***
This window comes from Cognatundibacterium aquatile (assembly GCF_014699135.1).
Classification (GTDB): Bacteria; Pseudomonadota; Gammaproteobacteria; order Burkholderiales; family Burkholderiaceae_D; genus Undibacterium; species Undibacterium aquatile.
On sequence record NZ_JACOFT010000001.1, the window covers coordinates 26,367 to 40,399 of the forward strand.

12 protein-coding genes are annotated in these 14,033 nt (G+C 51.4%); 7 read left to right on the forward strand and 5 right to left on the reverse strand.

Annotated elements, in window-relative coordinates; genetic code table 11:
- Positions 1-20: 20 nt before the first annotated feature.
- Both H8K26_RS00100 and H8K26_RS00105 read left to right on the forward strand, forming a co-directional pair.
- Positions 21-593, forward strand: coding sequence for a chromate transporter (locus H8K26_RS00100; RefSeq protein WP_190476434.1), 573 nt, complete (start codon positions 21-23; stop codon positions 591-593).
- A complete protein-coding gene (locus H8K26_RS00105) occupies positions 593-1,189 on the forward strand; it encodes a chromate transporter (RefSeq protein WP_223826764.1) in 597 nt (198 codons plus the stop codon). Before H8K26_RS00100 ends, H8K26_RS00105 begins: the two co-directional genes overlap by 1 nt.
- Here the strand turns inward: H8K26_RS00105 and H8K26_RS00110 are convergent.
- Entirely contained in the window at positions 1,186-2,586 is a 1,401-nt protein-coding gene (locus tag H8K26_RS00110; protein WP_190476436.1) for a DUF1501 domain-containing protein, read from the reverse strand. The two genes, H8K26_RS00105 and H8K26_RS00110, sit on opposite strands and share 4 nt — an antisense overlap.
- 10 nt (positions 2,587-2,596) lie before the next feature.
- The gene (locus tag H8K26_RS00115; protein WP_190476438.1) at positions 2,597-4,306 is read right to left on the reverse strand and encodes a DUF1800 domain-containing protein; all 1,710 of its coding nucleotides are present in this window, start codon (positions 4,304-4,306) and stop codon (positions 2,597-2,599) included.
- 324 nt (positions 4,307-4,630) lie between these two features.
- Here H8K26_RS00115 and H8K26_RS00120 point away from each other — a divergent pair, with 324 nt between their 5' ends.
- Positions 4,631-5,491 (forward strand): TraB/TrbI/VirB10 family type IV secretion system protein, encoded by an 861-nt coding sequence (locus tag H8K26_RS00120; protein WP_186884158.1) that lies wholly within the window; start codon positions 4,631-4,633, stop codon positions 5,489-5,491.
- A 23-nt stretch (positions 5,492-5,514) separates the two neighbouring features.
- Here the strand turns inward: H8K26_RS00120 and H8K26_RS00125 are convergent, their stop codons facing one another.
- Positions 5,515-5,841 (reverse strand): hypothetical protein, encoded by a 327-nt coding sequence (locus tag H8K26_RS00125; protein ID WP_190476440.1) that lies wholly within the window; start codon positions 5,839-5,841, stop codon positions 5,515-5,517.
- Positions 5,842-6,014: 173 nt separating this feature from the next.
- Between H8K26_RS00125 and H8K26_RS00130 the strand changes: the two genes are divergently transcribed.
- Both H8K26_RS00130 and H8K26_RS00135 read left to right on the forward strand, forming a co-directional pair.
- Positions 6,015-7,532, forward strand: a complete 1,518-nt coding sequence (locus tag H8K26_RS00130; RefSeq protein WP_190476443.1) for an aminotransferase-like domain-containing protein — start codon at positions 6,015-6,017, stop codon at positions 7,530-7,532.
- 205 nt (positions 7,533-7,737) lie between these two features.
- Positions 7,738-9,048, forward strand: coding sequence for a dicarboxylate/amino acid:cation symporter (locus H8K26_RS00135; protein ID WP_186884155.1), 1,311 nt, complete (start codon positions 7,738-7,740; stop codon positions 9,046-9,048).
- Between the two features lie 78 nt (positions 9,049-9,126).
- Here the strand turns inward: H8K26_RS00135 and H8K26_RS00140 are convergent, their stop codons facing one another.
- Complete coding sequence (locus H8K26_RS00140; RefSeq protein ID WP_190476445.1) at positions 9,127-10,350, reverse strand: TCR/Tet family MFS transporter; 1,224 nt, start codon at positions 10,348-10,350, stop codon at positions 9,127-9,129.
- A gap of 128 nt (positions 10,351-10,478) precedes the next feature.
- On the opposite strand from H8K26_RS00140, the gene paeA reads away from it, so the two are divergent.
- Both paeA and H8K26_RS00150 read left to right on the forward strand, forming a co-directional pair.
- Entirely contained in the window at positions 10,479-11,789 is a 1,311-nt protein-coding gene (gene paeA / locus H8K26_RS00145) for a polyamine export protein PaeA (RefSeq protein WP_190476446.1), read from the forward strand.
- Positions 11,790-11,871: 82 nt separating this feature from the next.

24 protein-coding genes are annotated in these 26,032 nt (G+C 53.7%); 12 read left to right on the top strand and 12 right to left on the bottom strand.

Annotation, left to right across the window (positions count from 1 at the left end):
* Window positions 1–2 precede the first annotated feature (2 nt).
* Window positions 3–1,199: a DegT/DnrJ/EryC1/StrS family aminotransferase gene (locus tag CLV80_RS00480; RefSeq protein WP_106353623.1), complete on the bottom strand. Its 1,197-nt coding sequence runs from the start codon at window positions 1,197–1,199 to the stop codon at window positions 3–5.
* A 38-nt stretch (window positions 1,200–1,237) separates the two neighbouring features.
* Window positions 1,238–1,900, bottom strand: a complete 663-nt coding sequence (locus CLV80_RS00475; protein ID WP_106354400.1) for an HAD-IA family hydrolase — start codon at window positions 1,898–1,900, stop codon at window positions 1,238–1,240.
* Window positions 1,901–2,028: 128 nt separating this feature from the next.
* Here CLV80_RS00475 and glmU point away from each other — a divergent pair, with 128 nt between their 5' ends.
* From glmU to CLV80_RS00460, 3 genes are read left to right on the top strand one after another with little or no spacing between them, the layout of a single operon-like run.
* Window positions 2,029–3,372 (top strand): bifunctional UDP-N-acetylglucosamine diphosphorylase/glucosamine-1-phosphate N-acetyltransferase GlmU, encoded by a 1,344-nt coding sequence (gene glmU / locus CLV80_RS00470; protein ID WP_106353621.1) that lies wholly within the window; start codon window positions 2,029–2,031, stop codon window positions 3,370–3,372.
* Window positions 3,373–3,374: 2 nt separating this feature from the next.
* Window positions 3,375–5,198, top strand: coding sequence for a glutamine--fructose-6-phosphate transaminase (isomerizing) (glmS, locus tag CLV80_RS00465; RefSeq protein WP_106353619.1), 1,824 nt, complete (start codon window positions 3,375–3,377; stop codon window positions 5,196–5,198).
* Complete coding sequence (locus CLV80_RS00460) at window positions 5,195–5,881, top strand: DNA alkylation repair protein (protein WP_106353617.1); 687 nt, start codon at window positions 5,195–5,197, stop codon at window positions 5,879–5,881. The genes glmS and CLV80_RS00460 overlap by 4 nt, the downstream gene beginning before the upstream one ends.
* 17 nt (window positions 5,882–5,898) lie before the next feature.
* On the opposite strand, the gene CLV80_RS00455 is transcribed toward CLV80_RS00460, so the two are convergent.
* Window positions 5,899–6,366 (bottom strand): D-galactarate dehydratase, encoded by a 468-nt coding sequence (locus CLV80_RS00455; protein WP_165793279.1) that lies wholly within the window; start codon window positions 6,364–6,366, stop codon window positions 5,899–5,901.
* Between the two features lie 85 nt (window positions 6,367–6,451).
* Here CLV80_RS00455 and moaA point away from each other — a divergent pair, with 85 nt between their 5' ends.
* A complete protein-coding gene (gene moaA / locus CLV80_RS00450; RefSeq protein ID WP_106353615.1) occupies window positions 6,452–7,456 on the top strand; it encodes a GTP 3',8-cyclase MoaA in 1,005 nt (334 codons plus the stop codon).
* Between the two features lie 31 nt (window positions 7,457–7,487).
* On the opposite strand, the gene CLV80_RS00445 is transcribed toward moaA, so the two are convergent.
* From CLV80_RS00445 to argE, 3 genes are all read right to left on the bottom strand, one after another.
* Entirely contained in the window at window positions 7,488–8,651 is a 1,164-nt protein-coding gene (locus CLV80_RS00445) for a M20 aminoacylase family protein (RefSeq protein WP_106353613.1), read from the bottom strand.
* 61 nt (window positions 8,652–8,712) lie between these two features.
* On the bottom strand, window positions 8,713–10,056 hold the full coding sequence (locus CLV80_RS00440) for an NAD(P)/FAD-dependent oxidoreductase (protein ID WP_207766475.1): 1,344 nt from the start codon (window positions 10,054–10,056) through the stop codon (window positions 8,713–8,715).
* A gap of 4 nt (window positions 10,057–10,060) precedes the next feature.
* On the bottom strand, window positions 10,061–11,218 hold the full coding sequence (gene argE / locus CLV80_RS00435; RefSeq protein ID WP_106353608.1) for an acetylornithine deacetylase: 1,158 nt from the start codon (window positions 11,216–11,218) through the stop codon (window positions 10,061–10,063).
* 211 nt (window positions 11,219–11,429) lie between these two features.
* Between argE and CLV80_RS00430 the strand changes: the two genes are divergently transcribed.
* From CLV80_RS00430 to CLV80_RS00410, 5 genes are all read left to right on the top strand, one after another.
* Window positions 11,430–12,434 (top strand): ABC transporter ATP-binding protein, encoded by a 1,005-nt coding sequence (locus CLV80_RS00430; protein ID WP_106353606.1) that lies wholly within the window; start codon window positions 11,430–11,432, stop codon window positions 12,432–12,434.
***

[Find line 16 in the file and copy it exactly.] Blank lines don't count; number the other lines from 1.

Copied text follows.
- Positions 4,631-5,491 (forward strand): TraB/TrbI/VirB10 family type IV secretion system protein, encoded by an 861-nt coding sequence (locus tag H8K26_RS00120; protein WP_186884158.1) that lies wholly within the window; start codon positions 4,631-4,633, stop codon positions 5,489-5,491.